At the 2017 Venice Biennale’s Hong Kong Pavilion,
and composer Samson Young filled a space outfitted like a ’70s living room with melodies both eerie and familiar. His re-recordings of charity singles, including ’80s earworms like “Do They Know It’s Christmas?” and “We Are the World,” explored the songs’ affective power, as well as the neoliberal assumptions embedded in their creation and their use as heartstring-tugging fundraising tools.
“Samson’s practice builds on his interest in sound and music and the implications of the sociopolitical context around it,” says curator Ying Kwok, who organized the Venice exhibition (“Songs for Disaster Relief”), which is now on view in an expanded form at the M+ Pavilion in Hong Kong. Kwok has been impressed by Young’s “vast amounts of research, which draws on seemingly unrelated past and current events,” leading to nuanced works that “people from different backgrounds and cultures can all relate to in their own ways.”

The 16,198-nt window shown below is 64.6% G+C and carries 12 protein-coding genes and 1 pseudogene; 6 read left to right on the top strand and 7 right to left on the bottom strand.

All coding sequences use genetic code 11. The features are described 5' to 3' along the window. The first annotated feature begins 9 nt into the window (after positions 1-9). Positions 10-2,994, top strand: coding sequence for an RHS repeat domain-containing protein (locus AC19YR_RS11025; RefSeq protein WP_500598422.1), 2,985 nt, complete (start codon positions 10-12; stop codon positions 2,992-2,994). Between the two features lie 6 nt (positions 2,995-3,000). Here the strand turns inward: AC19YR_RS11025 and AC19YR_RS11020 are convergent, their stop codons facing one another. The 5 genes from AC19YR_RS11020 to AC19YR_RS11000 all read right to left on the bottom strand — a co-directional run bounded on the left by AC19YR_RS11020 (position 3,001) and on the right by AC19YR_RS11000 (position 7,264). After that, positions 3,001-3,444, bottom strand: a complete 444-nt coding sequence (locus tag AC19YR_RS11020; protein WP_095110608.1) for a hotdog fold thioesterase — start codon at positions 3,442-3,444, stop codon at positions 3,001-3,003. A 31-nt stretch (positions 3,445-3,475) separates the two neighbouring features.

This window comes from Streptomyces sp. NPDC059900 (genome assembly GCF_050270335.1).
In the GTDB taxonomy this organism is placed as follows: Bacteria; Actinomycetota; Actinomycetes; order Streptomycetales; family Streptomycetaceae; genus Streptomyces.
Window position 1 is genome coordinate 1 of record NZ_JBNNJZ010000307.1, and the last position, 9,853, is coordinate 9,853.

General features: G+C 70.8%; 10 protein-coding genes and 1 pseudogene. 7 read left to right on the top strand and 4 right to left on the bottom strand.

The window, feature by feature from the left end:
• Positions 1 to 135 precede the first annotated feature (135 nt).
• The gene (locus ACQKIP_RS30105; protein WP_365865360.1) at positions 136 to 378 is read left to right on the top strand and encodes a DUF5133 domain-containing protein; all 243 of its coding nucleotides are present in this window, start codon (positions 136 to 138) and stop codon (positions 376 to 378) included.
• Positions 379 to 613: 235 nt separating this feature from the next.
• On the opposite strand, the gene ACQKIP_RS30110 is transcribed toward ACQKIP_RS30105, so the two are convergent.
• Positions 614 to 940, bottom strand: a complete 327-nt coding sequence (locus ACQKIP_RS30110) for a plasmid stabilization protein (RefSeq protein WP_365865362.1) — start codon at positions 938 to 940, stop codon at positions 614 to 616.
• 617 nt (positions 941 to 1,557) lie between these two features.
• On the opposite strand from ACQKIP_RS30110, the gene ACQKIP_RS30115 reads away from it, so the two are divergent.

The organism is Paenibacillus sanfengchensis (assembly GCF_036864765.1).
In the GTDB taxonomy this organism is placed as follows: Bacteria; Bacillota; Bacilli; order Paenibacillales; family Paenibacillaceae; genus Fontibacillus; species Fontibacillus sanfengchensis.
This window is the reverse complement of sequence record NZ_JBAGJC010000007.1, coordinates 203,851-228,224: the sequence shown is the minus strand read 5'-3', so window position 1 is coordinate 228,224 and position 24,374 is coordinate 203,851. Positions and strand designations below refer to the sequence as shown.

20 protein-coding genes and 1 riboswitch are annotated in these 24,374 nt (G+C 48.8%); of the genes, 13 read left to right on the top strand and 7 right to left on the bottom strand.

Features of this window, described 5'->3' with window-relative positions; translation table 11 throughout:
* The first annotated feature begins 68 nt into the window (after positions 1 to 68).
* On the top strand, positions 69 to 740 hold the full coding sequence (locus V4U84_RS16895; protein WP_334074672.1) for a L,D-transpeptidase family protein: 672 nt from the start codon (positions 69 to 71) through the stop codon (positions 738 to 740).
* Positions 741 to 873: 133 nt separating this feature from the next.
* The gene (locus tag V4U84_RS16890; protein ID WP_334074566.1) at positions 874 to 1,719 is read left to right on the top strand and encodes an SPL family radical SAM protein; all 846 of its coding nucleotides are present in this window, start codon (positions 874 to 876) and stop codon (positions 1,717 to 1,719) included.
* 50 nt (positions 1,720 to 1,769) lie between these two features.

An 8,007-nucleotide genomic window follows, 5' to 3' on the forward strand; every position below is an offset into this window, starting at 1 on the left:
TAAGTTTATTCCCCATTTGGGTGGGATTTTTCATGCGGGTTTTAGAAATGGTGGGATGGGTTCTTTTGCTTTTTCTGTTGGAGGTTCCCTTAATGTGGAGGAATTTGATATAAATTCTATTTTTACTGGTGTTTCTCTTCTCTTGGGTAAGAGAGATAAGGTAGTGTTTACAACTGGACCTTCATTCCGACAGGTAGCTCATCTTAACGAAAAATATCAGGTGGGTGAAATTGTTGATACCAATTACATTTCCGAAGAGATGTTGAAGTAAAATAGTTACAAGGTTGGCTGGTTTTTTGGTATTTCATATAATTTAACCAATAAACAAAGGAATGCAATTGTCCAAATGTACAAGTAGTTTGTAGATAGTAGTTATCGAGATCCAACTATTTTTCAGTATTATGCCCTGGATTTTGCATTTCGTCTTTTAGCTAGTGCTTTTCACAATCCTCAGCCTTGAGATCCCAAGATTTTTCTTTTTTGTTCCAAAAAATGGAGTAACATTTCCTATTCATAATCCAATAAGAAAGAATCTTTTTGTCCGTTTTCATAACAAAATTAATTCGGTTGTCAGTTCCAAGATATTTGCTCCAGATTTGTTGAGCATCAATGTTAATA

The artist—who holds a doctorate in music composition from Princeton University—thrives when given a space to fully execute his ambitious ideas, as he did at the 2017 Manchester International Festival, where he presented an ambitious five-part live radio drama with musical accompaniment. Titled One of Two Stories, or Both (Field Bagatelles), the work explored Chinese migration; an accompanying exhibition at the city’s Centre for Contemporary Chinese Art further unpacked those themes via an immersive multimedia installation.
For an upcoming Guggenheim
commission as part of the group show “One Hand Clapping,” opening May 4th, he’ll continue to expand the possibilities of the aural—with an immersive installation filled with the sounds of imaginary instruments.